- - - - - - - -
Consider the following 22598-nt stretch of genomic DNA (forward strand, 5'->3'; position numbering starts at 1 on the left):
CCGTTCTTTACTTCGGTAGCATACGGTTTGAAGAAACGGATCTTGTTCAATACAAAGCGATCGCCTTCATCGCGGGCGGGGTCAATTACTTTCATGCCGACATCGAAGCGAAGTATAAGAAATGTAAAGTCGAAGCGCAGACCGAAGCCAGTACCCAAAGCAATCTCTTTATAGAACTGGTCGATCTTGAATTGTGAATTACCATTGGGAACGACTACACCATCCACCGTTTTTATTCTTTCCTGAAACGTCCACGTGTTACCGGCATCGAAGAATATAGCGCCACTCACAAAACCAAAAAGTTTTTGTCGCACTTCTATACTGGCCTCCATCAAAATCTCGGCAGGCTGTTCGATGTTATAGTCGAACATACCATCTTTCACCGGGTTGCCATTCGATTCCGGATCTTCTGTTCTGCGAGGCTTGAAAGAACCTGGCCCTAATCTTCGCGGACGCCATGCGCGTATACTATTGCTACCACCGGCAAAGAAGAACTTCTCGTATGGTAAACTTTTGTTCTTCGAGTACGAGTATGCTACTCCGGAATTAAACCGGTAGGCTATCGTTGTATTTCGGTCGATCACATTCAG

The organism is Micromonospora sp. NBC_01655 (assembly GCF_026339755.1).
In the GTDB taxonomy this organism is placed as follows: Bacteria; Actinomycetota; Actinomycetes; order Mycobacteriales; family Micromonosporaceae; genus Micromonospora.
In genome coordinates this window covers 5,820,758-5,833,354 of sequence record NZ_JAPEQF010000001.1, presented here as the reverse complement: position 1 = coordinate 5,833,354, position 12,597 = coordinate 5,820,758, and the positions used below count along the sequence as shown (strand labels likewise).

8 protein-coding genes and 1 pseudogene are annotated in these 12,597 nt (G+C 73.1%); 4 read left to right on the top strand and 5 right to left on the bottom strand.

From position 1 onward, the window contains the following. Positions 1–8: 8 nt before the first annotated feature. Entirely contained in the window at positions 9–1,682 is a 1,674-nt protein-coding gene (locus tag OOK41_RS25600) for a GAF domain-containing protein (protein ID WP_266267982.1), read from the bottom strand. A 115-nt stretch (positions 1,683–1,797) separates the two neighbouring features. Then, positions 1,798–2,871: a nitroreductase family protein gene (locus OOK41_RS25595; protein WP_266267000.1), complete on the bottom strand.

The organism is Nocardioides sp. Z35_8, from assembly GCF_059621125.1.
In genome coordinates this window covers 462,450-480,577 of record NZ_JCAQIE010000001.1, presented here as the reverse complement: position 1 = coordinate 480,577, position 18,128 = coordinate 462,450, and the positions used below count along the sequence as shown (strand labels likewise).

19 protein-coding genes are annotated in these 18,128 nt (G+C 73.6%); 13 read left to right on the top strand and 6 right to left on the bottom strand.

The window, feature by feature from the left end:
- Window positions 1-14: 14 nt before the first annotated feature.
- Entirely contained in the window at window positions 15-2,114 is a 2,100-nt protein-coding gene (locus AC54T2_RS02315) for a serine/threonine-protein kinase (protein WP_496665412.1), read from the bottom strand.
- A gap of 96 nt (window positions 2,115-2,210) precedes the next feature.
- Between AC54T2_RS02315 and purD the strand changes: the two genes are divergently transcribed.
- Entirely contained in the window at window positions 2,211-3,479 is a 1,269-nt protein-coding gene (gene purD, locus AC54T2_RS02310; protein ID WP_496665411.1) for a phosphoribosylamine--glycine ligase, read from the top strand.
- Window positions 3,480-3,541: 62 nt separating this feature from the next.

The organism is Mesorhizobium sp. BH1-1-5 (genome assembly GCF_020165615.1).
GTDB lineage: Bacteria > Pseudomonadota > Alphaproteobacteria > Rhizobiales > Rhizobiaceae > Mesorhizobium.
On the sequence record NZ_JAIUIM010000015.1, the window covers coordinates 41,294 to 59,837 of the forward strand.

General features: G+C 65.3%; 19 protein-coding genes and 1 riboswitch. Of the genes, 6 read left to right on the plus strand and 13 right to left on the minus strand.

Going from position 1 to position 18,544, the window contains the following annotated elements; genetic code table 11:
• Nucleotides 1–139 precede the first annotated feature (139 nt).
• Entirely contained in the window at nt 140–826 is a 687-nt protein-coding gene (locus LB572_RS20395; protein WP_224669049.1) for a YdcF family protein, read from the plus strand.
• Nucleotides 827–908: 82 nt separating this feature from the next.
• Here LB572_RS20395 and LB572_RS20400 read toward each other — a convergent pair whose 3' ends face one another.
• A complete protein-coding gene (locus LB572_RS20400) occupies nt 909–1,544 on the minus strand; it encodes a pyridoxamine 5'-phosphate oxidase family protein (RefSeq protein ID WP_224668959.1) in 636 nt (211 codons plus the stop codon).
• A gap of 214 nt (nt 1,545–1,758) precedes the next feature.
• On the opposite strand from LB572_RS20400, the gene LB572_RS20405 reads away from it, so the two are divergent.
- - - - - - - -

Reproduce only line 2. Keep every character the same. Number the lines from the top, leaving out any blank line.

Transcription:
CCGTTCTTTACTTCGGTAGCATACGGTTTGAAGAAACGGATCTTGTTCAATACAAAGCGATCGCCTTCATCGCGGGCGGGGTCAATTACTTTCATGCCGACATCGAAGCGAAGTATAAGAAATGTAAAGTCGAAGCGCAGACCGAAGCCAGTACCCAAAGCAATCTCTTTATAGAACTGGTCGATCTTGAATTGTGAATTACCATTGGGAACGACTACACCATCCACCGTTTTTATTCTTTCCTGAAACGTCCACGTGTTACCGGCATCGAAGAATATAGCGCCACTCACAAAACCAAAAAGTTTTTGTCGCACTTCTATACTGGCCTCCATCAAAATCTCGGCAGGCTGTTCGATGTTATAGTCGAACATACCATCTTTCACCGGGTTGCCATTCGATTCCGGATCTTCTGTTCTGCGAGGCTTGAAAGAACCTGGCCCTAATCTTCGCGGACGCCATGCGCGTATACTATTGCTACCACCGGCAAAGAAGAACTTCTCGTATGGTAAACTTTTGTTCTTCGAGTACGAGTATGCTACTCCGGAATTAAACCGGTAGGCTATCGTTGTATTTCGGTCGATCACATTCAG